"The Scientific Method in Everyday Life"
This scientific method interactive activity allows students to practice using the scientific method on things that happen to them every day. So when they actually need to use it for science class, it’ll be no sweat.
—Define the steps of the scientific method
—Use the scientific method to create an experiment in their daily life.
45 minutes in class, varying times to carry out experiments (allot at least an hour)
1. Listen to Flocabulary’s scientific method song. Ask students to pay particular attention to the hook, which lays out the steps of the scientific method.
2. Review the scientific method steps as a class. When the song is complete you can click on lyrics to learn more.
The steps of the scientific method are:
1. Ask a question.
2. Make a hypothesis.
3. Test the hypothesis with an experiment.
4. Analyze the results of the experiment.
5. Draw a conclusion.
6. Communicate results.
If this is the first time you're studying the scientific method, you can use the worksheet to fill in the steps of Galileo's experiment in the video.
3. Explain to students that they can use these steps to answer many questions in every day life. If they can ask the question, they can apply the scientific method to answer it. As a class, choose one of the questions from the list below (and definitely feel free to add your own questions–and add any good ones in the comments!). Follow the scientific method to answer the question. Then ask students to design their own experiment to answer another question from the list.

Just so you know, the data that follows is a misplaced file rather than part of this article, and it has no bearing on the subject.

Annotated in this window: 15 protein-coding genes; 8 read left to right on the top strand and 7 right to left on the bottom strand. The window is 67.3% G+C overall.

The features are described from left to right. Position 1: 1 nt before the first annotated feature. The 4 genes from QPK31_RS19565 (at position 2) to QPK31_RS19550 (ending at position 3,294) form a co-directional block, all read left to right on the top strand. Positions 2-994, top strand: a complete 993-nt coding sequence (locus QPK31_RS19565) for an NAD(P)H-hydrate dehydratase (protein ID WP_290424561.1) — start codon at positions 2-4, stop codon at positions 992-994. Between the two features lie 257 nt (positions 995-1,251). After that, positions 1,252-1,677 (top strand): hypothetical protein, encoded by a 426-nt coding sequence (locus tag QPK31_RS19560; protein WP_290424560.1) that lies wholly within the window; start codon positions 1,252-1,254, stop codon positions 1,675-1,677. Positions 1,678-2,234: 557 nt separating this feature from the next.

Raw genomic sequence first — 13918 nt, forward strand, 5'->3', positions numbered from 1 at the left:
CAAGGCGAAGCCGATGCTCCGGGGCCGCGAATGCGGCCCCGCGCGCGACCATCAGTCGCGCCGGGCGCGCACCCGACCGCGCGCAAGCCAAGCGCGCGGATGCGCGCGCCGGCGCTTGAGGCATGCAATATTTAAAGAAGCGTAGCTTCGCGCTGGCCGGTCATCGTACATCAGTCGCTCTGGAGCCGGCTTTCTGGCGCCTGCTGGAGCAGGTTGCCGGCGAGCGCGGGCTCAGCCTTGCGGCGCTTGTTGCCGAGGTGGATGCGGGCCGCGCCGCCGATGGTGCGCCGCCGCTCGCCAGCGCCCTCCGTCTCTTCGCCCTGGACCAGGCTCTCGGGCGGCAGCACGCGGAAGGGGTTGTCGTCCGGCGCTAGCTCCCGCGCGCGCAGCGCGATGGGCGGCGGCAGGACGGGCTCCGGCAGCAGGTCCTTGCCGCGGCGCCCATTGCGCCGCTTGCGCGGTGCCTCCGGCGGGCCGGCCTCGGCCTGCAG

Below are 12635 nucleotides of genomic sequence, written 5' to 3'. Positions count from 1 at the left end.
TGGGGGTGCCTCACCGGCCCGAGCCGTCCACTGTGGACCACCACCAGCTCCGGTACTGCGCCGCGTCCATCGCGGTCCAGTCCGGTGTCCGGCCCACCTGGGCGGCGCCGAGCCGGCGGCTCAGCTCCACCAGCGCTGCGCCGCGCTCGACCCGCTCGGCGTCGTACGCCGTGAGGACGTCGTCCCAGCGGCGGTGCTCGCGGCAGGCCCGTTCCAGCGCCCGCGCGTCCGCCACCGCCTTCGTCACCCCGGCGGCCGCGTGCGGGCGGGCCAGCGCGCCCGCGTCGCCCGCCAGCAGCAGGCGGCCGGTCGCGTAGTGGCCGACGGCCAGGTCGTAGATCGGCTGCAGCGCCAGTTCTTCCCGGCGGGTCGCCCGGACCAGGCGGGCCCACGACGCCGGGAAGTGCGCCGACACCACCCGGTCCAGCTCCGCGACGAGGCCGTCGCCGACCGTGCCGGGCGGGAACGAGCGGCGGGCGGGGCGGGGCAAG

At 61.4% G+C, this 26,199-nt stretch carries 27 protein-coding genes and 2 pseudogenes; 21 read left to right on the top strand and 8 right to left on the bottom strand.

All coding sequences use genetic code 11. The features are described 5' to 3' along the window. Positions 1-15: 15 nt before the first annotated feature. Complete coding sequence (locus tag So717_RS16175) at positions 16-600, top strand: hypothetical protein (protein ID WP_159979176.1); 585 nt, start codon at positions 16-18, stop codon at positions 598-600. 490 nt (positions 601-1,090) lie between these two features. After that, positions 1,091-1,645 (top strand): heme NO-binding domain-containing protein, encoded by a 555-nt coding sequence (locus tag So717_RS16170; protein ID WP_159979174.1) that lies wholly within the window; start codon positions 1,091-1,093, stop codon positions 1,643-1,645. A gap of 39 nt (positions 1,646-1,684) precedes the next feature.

List of everyday questions to test scientifically:
—What is the fastest route from my house to school?
—What breakfast gives you the most energy in gym class?
—What is the most popular lunch option in the cafeteria?
—What type of joke makes my little brother laugh the most?
—What most annoys my best friend?
—What time of day do I feel most awake?
—What is the best baseball team in the league? (You could think about a baseball season as a prolonged set of experiments.)
—When is the best time to go to the grocery store to avoid lines?
Here’s an example of how you could set up the first experiment:
Question: What is the fastest route to school?
Hypothesis: Taking Main Street to Elm Street to avoid the light on Maple Avenue is the fastest route to school.
Experiment: Drive to school at the same time each day at the same speed, taking a variety of routes. Make sure to include the hypothesis route. Record the time for each route.
Analysis: Analyze the different route times, selecting the fastest.
Conclusion: Determine whether your route hypothesis was correct.
Discussion: Share the results of your test to help others get to school on time.
Share experiment results. Talk about ways you might keep naturally experimenting in your daily life.